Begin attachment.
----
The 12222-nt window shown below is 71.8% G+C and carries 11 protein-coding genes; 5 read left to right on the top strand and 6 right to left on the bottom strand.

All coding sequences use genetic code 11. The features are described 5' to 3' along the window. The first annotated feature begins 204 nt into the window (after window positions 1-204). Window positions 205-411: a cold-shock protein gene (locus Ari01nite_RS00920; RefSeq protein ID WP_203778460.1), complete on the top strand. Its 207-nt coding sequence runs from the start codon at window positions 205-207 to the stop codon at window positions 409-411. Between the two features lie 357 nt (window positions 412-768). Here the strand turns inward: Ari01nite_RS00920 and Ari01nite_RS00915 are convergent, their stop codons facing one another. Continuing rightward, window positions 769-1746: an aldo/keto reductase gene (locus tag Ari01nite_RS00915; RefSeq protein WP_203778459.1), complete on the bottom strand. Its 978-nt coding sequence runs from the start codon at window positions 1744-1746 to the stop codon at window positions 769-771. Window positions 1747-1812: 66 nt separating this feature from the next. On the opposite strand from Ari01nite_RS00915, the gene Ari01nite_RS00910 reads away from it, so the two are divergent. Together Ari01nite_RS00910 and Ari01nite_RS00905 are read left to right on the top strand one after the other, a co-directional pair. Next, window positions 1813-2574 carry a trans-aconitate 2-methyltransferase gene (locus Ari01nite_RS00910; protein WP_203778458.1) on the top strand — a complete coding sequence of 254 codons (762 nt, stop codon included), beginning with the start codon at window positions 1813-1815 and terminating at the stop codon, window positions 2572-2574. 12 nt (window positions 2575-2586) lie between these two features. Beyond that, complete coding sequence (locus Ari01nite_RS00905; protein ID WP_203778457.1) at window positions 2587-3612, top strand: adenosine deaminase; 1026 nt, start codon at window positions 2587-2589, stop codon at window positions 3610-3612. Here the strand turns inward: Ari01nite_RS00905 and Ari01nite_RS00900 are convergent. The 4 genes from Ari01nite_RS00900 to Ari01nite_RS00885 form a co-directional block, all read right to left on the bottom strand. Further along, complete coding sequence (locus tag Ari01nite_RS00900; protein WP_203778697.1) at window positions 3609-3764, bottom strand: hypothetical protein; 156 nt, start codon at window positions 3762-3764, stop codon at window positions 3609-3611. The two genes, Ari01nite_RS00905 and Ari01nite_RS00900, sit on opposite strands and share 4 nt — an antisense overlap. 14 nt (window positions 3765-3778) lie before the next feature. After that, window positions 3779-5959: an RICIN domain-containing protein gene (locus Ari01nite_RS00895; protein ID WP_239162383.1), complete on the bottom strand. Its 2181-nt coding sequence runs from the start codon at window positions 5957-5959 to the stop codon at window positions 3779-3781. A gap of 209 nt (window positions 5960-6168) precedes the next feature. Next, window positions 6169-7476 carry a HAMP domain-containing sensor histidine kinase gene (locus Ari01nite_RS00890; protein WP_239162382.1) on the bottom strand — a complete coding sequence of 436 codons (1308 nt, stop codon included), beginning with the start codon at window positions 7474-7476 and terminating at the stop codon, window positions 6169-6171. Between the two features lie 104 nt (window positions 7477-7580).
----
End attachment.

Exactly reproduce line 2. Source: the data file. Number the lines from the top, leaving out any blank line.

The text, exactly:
All coding sequences use genetic code 11. The features are described 5' to 3' along the window. The first annotated feature begins 204 nt into the window (after window positions 1-204). Window positions 205-411: a cold-shock protein gene (locus Ari01nite_RS00920; RefSeq protein ID WP_203778460.1), complete on the top strand. Its 207-nt coding sequence runs from the start codon at window positions 205-207 to the stop codon at window positions 409-411. Between the two features lie 357 nt (window positions 412-768). Here the strand turns inward: Ari01nite_RS00920 and Ari01nite_RS00915 are convergent, their stop codons facing one another. Continuing rightward, window positions 769-1746: an aldo/keto reductase gene (locus tag Ari01nite_RS00915; RefSeq protein WP_203778459.1), complete on the bottom strand. Its 978-nt coding sequence runs from the start codon at window positions 1744-1746 to the stop codon at window positions 769-771. Window positions 1747-1812: 66 nt separating this feature from the next. On the opposite strand from Ari01nite_RS00915, the gene Ari01nite_RS00910 reads away from it, so the two are divergent. Together Ari01nite_RS00910 and Ari01nite_RS00905 are read left to right on the top strand one after the other, a co-directional pair. Next, window positions 1813-2574 carry a trans-aconitate 2-methyltransferase gene (locus Ari01nite_RS00910; protein WP_203778458.1) on the top strand — a complete coding sequence of 254 codons (762 nt, stop codon included), beginning with the start codon at window positions 1813-1815 and terminating at the stop codon, window positions 2572-2574. 12 nt (window positions 2575-2586) lie between these two features. Beyond that, complete coding sequence (locus Ari01nite_RS00905; protein ID WP_203778457.1) at window positions 2587-3612, top strand: adenosine deaminase; 1026 nt, start codon at window positions 2587-2589, stop codon at window positions 3610-3612. Here the strand turns inward: Ari01nite_RS00905 and Ari01nite_RS00900 are convergent. The 4 genes from Ari01nite_RS00900 to Ari01nite_RS00885 form a co-directional block, all read right to left on the bottom strand. Further along, complete coding sequence (locus tag Ari01nite_RS00900; protein WP_203778697.1) at window positions 3609-3764, bottom strand: hypothetical protein; 156 nt, start codon at window positions 3762-3764, stop codon at window positions 3609-3611. The two genes, Ari01nite_RS00905 and Ari01nite_RS00900, sit on opposite strands and share 4 nt — an antisense overlap. 14 nt (window positions 3765-3778) lie before the next feature. After that, window positions 3779-5959: an RICIN domain-containing protein gene (locus Ari01nite_RS00895; protein ID WP_239162383.1), complete on the bottom strand. Its 2181-nt coding sequence runs from the start codon at window positions 5957-5959 to the stop codon at window positions 3779-3781. A gap of 209 nt (window positions 5960-6168) precedes the next feature. Next, window positions 6169-7476 carry a HAMP domain-containing sensor histidine kinase gene (locus Ari01nite_RS00890; protein WP_239162382.1) on the bottom strand — a complete coding sequence of 436 codons (1308 nt, stop codon included), beginning with the start codon at window positions 7474-7476 and terminating at the stop codon, window positions 6169-6171. Between the two features lie 104 nt (window positions 7477-7580).